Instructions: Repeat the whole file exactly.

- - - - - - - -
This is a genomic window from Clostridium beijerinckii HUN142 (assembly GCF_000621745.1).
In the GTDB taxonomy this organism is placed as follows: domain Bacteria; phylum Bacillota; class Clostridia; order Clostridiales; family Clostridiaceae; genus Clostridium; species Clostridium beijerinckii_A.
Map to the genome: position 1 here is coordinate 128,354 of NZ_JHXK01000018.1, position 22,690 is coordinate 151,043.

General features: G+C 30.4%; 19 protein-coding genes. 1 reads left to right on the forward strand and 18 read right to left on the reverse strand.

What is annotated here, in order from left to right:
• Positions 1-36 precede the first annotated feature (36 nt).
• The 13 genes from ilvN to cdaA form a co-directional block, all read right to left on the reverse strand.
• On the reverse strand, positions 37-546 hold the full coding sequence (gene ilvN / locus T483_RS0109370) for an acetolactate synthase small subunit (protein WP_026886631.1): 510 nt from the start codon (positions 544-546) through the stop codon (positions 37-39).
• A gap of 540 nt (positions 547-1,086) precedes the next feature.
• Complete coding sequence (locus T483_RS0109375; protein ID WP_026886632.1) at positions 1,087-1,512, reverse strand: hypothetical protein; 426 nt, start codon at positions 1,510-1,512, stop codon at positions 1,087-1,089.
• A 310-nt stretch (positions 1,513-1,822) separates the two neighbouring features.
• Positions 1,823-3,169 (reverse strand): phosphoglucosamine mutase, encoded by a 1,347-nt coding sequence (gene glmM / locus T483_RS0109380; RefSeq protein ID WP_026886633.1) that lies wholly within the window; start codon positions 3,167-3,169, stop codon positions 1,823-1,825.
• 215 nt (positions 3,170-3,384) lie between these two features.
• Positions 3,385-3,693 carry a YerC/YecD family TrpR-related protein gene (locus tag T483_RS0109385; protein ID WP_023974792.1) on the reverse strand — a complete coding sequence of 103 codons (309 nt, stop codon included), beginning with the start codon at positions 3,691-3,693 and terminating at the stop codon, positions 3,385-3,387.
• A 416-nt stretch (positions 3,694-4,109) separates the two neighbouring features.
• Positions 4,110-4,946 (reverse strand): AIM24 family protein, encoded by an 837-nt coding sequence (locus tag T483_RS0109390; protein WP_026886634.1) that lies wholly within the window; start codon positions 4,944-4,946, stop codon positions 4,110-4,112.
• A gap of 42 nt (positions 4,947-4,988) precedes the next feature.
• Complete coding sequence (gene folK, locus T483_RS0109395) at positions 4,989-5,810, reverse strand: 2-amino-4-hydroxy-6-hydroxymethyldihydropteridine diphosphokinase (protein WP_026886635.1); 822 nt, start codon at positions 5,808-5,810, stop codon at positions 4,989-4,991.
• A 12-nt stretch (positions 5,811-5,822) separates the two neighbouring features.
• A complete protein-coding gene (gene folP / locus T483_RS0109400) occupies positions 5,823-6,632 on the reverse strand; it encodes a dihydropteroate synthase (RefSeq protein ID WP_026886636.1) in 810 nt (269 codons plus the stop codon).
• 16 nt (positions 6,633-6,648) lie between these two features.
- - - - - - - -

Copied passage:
This is a genomic window from Clostridium beijerinckii HUN142 (assembly GCF_000621745.1).
In the GTDB taxonomy this organism is placed as follows: domain Bacteria; phylum Bacillota; class Clostridia; order Clostridiales; family Clostridiaceae; genus Clostridium; species Clostridium beijerinckii_A.
Map to the genome: position 1 here is coordinate 128,354 of NZ_JHXK01000018.1, position 22,690 is coordinate 151,043.

General features: G+C 30.4%; 19 protein-coding genes. 1 reads left to right on the forward strand and 18 read right to left on the reverse strand.

What is annotated here, in order from left to right:
• Positions 1-36 precede the first annotated feature (36 nt).
• The 13 genes from ilvN to cdaA form a co-directional block, all read right to left on the reverse strand.
• On the reverse strand, positions 37-546 hold the full coding sequence (gene ilvN / locus T483_RS0109370) for an acetolactate synthase small subunit (protein WP_026886631.1): 510 nt from the start codon (positions 544-546) through the stop codon (positions 37-39).
• A gap of 540 nt (positions 547-1,086) precedes the next feature.
• Complete coding sequence (locus T483_RS0109375; protein ID WP_026886632.1) at positions 1,087-1,512, reverse strand: hypothetical protein; 426 nt, start codon at positions 1,510-1,512, stop codon at positions 1,087-1,089.
• A 310-nt stretch (positions 1,513-1,822) separates the two neighbouring features.
• Positions 1,823-3,169 (reverse strand): phosphoglucosamine mutase, encoded by a 1,347-nt coding sequence (gene glmM / locus T483_RS0109380; RefSeq protein ID WP_026886633.1) that lies wholly within the window; start codon positions 3,167-3,169, stop codon positions 1,823-1,825.
• 215 nt (positions 3,170-3,384) lie between these two features.
• Positions 3,385-3,693 carry a YerC/YecD family TrpR-related protein gene (locus tag T483_RS0109385; protein ID WP_023974792.1) on the reverse strand — a complete coding sequence of 103 codons (309 nt, stop codon included), beginning with the start codon at positions 3,691-3,693 and terminating at the stop codon, positions 3,385-3,387.
• A 416-nt stretch (positions 3,694-4,109) separates the two neighbouring features.
• Positions 4,110-4,946 (reverse strand): AIM24 family protein, encoded by an 837-nt coding sequence (locus tag T483_RS0109390; protein WP_026886634.1) that lies wholly within the window; start codon positions 4,944-4,946, stop codon positions 4,110-4,112.
• A gap of 42 nt (positions 4,947-4,988) precedes the next feature.
• Complete coding sequence (gene folK, locus T483_RS0109395) at positions 4,989-5,810, reverse strand: 2-amino-4-hydroxy-6-hydroxymethyldihydropteridine diphosphokinase (protein WP_026886635.1); 822 nt, start codon at positions 5,808-5,810, stop codon at positions 4,989-4,991.
• A 12-nt stretch (positions 5,811-5,822) separates the two neighbouring features.
• A complete protein-coding gene (gene folP / locus T483_RS0109400) occupies positions 5,823-6,632 on the reverse strand; it encodes a dihydropteroate synthase (RefSeq protein ID WP_026886636.1) in 810 nt (269 codons plus the stop codon).
• 16 nt (positions 6,633-6,648) lie between these two features.